In pre-employment discussions, the Foundation made it clear that the prospective employee’s first priority would be to fix the information technology (IT) systems. The prospective employee made it clear to the Foundation that he would not accept the position if it was limited to IT work. Additional employment discussions followed.
Then, in January 2015, the Foundation presented a formal offer of employment to the prospective employee. The offer letter included:
(1) An offer of employment in the position of CDO;
(2) salary and benefits information; and
(3) a statement that employment would be “‘at will’ and may be terminated by [the employee] or the [F]oundation at any time for any reason with or without cause or advance notice.”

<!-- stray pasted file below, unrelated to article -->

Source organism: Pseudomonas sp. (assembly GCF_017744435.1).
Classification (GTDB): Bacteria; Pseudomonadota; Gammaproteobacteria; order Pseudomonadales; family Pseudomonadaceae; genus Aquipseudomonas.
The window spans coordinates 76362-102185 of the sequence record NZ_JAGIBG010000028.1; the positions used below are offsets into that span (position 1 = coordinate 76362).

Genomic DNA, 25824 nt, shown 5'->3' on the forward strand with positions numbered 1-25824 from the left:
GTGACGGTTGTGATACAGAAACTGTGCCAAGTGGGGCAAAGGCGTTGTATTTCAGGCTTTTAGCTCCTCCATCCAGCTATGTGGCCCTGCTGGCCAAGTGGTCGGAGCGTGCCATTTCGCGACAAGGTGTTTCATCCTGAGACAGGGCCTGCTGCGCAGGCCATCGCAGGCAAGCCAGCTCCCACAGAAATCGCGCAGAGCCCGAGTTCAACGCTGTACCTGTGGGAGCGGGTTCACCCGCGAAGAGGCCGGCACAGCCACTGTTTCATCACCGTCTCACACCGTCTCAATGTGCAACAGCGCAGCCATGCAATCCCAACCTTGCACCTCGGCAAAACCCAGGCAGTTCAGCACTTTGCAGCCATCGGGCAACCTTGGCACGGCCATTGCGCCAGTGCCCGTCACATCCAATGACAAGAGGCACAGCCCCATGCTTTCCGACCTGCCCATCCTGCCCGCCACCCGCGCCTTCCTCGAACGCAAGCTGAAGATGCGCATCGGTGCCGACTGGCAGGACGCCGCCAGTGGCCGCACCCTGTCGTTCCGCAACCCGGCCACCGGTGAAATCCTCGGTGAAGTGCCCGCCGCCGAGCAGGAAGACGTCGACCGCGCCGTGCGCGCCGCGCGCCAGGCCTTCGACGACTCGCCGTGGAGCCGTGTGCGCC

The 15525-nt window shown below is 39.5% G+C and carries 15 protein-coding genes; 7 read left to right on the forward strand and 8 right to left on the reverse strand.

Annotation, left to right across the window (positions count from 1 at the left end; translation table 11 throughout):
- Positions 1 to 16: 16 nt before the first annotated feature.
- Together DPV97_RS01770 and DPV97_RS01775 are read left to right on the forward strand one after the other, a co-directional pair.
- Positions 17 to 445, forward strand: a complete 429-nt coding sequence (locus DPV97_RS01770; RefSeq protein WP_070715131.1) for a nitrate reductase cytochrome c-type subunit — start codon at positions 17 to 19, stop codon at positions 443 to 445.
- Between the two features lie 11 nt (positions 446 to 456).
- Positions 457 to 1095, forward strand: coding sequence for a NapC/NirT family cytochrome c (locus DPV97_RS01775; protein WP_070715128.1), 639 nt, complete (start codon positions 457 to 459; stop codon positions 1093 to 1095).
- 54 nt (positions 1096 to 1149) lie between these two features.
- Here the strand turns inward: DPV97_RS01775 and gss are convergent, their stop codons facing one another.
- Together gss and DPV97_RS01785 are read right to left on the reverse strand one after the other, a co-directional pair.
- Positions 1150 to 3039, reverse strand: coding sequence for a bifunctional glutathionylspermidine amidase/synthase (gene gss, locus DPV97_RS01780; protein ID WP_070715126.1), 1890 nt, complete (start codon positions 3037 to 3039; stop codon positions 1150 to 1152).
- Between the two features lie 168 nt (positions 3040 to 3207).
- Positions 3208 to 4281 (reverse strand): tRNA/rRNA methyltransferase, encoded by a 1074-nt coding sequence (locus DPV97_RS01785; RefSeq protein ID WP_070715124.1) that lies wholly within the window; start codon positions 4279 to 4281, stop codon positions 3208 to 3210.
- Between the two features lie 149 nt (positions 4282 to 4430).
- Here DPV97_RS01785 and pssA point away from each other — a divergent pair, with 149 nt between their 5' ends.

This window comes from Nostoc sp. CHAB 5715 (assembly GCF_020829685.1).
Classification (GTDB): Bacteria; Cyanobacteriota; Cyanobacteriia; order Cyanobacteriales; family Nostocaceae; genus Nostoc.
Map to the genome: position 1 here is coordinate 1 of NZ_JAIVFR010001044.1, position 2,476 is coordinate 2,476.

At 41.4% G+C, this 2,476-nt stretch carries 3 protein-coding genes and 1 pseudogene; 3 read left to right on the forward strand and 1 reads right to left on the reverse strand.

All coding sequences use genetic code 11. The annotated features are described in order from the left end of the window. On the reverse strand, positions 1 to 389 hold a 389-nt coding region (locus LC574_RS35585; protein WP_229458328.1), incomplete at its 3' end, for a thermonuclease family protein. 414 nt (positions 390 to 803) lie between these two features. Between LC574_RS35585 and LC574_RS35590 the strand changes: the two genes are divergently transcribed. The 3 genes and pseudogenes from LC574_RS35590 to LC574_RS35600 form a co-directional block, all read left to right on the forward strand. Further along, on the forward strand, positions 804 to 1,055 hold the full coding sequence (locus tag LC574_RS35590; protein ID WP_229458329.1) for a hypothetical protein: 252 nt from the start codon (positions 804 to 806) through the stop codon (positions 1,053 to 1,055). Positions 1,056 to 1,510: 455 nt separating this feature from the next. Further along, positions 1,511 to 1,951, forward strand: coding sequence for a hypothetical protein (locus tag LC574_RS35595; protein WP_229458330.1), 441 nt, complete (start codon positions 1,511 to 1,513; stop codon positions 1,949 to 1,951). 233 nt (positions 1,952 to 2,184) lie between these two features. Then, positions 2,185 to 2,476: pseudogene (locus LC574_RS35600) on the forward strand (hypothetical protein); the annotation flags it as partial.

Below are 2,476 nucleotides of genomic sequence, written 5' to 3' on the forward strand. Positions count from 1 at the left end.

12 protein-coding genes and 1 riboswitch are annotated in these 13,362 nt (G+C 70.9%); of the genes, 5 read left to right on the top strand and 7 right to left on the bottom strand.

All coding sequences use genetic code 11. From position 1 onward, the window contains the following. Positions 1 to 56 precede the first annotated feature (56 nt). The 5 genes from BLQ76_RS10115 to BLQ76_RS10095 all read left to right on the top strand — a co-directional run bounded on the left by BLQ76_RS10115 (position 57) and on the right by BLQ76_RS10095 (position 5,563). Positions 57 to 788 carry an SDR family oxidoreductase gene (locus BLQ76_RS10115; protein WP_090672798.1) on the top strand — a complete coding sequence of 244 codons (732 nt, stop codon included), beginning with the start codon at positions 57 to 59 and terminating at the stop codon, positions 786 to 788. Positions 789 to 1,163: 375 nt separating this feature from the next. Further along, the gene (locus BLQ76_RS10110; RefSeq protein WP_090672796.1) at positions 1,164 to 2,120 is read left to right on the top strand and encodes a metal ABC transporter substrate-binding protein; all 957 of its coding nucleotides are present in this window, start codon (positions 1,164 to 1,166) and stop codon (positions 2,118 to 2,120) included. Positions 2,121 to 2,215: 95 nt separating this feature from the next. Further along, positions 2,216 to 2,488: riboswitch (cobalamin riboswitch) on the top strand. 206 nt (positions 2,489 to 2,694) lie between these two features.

The prospective employee signed and returned the offer letter. Both the Foundation and the employee agreed the offer letter was legally binding.
The offer letter did not spell out any job duties, but a “list of accountabilities” was prepared by the Foundation and sent to the employee prior to employment. The list included duties related to IT and digital strategy. The employee also sent articles to the Foundation about CDO positions at other companies and organizations.
The employee began work in April 2015 and was terminated by the Foundation in October 2016. He filed a lawsuit against the Foundation for various claims and the case went to trial before a single judge (not a jury). The focus of this blogpost is only on the employee’s breach of contract claim.
The Judge Found That the CDO Position Never Materialized As Promised
At trial, the parties presented documents and testimony to the judge. The employee argued that the Foundation did not uphold its end of the contract because it did not provide him with the CDO position.